The task of dense video captioning  aims to describe videos with a sequence of sentences rather than a single caption as in traditional video captioning. To generate informative video descriptions, it is important to first detect meaningful events in the untrimmed video.
mainly adopt a two-stage method to detect the events, including the candidate proposal generation stage and proposal selection stage. The sliding windows or neural networks such as SST
are first used to propose a large amount of event candidates. Then event classifiers are designed to predict event confidence for each candidate. The event proposals with confidences higher than a fixed threshold will be selected as the final events. There are two major drawbacks of such two-stage approach: First, a large amount of candidates (about 1000) need to be generated to ensure covering all the possible events, which is not efficient and computationally expensive. Second, it does not consider temporal relationships between the events which may lead to candidates with high redundancy. However, the events sequence in the video usually follows temporal orders as shown in Figure1. We make statistics on the events sequential orders in ActivityNet dataset  based on the start and end timestamp of each event. As shown in Table 1, about 81.5% of videos in AcvitityNet dataset contain events in a clearly sequential order (one after another), while 16.94% of videos contain events in a “Summary-Details” order. Only 1.16% of videos contain events not in any order. Therefore, the events detection can be viewed as a sequence generation problem to directly generate event boundaries one by one.
In this work, we propose a novel and simple event sequence generation model, which fully exploits bidirectional temporal dependency of each event to generate event boundaries directly. It takes previous event as the input and predicts next event distribution over the whole video timeline at each decoding step conditioned on the encoded videos. To exploit both the past and future event contexts, we generate the event sequence in both forward and backward directions and then fuse the distribution maps in bi-directions to generate final event boundaries. Experiments on ActivityNet Captions dataset demonstrate the proposed event sequence generation model can generate more accurate and diverse events with much less redundancy. With the generated events sequence, the intra-event captioning models with contexts as in our previous work  are further employed to generate descriptions for each event. To take advantages of different captioning models, we utilize a video-semantic matching model to evaluate and choose more relevant captions from different models for each event. The whole dense video captioning pipeline achieves the state-of-the-art performance on the challenge testing set.
The paper is organized as follows. In Section 2, we describe the whole dense video captioning system, which contains the event sequence generation module, the event captioning module and the re-ranking module. Section 3 presents the experimental results and analysis. Finally, we conclude the paper in Section 4.
2 Dense Video Captioning System
The whole framework of our dense video captioning system in ActivityNet Challenge 2020 consists of four components: 1) segment feature extraction; 2) event sequence generation; 3) event caption generation; and 4) event and caption re-ranking.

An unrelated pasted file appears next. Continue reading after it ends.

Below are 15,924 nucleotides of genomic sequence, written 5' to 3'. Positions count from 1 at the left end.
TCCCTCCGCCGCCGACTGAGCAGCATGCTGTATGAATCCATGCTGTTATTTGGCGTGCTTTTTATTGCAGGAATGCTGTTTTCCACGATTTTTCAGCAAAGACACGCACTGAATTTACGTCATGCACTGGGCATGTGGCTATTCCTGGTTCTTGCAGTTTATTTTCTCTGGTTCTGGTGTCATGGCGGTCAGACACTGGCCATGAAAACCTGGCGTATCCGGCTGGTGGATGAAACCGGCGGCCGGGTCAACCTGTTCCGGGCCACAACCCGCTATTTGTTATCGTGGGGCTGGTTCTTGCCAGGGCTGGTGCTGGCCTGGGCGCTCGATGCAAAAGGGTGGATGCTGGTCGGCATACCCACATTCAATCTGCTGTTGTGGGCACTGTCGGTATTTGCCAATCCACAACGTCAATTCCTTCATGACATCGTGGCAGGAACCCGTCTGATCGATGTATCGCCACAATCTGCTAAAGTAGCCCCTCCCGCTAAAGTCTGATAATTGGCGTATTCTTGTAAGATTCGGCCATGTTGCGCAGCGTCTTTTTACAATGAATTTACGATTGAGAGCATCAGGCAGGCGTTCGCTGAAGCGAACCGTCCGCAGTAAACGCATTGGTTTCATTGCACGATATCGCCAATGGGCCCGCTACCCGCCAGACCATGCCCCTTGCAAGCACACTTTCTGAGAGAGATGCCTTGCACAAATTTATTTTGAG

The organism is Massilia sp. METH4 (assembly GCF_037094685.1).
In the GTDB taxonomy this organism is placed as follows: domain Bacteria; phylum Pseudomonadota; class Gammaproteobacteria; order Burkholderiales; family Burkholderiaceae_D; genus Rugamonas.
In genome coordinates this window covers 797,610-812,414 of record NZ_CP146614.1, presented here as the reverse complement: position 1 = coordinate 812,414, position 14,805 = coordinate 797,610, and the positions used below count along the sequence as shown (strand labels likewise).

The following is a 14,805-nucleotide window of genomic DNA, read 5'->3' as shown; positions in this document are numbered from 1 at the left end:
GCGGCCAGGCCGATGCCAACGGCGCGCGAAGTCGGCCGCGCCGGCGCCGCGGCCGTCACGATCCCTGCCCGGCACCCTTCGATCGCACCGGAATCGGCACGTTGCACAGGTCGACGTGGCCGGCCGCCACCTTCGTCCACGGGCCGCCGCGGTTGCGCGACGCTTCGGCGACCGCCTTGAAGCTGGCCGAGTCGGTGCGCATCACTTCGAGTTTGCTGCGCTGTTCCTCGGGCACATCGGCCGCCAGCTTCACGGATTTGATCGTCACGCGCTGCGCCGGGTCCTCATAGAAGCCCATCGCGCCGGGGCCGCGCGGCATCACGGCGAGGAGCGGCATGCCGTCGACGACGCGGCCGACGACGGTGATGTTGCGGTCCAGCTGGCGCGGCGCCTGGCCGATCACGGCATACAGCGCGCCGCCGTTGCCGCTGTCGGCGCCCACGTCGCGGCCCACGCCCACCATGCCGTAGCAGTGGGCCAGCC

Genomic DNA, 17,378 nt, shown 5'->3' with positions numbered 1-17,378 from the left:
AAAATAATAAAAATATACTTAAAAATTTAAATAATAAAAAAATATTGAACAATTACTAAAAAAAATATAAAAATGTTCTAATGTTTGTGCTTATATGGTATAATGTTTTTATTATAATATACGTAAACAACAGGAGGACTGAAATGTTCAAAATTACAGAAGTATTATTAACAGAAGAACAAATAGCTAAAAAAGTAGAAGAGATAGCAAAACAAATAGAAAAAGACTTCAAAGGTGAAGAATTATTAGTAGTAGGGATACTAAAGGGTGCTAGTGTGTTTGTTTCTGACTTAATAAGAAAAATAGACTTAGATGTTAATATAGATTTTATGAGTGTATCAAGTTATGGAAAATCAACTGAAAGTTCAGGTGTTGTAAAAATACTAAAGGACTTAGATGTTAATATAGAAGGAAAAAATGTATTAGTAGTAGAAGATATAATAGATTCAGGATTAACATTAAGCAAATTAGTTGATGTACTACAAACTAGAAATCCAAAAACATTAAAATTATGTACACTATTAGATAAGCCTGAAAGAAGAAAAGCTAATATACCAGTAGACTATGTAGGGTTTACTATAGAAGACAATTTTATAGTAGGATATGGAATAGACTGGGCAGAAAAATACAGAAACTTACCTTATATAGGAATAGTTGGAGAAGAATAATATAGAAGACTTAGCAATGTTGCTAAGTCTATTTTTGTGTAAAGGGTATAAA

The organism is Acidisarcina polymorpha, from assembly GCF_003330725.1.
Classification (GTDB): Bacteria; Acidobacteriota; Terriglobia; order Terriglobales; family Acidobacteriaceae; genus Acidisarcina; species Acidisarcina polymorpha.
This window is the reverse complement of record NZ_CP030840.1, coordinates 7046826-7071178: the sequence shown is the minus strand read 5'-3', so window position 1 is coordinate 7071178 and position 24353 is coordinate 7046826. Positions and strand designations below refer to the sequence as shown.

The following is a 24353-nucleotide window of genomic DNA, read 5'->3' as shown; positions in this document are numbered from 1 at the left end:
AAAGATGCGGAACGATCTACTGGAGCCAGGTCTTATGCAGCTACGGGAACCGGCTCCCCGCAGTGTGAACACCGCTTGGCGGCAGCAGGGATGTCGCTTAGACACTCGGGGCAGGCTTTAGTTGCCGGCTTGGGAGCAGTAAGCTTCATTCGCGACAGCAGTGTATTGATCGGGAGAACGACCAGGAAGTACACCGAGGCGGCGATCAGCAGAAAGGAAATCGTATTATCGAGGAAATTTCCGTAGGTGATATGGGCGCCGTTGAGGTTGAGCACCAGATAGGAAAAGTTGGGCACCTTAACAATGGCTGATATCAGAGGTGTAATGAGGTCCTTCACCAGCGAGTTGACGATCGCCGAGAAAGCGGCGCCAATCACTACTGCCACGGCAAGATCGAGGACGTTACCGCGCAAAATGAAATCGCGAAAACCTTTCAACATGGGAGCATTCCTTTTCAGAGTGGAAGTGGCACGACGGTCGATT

2.1 Segment Feature Extraction
from image modality pretrained on ImageNet dataset; 2) I3D from motion modality pretrained on Kinetics dataset; and 3) VGGish  from acoustic modality pretrained on Youtube8M dataset. These three features are temporally aligned and are concatenated together as for the -th segment. Therefore, the video is converted into , which is then used in the following modules.
2.2 Event Sequence Generation
To generate the event sequence with bidirectional video contexts, we further encode the segment-level features into context-aware features . We employ a bidirectional GRU  on the segment-level features sequence to capture the visual context in both forward and backward directions. The hidden states in two directions at each encoding step and are concatenated and added to the segment-level feature
followed by ReLU. Therefore, the context-aware featurefor the -th segment can be expressed as:
Conditioned on the context-aware video features , we then generate events by another GRU one by one. We represent the
-th event as a T-dimensional binary feature vector, where T is the number of video segments. The value is set as 1 if the -th segment is included in the -th event interval, otherwise it is set as 0. We utilize all-zeros vector as the special start event and special end event .
We initialize the hidden state of the event decoder with global video feature . The event decoder uses previous generated event as input and predicts the -th event distribution over the whole video timeline as follows:
where MLP is multilayer perceptron,is the indicator vector and
is the sigmoid function.
denotes the probability of the-th segment included in the -th event. The timestamp of is therefore represented as [, ], where and are the first and last probability over 0.5. In such way, the event decoder can generate the event sequence one by one until is the special end event .
The binary cross entropy is utilized to optimize the event distribution as follows:
where is the number of events in the -th video, and represents all the learnable parameters in event sequence generation module. For faster learning, we utilize the teacher forcing training strategy by feeding the ground truth event in each step.
In such forward generating direction, we generate the events sequence one by one only depending on the past events, which ignores the future event contexts. Therefore, we train another event generator with the whole video reversed, and generate the events sequence in the backward direction, which exploits future events for each event prediction. Finally, we match corresponding events in forward and backward directions with the tiou over 0.5 and average the predicted event distributional vectors in two directions to acquire the final event boundaries. Figure 2 illustrates the framework of event sequence generation module.
2.3 Event Caption Generation
The context also plays an important role in event caption generation. Besides the basic segment-level video features described in Section 2.1, we also capture the contextual information in the whole video with RNN as in . We train a LSTM on segment-level feature sequence and the objective function is to predict concepts for each segment. We take the hidden state of the LSTM as context feature for the -th segment, and it is further concatenated with for the following caption generation.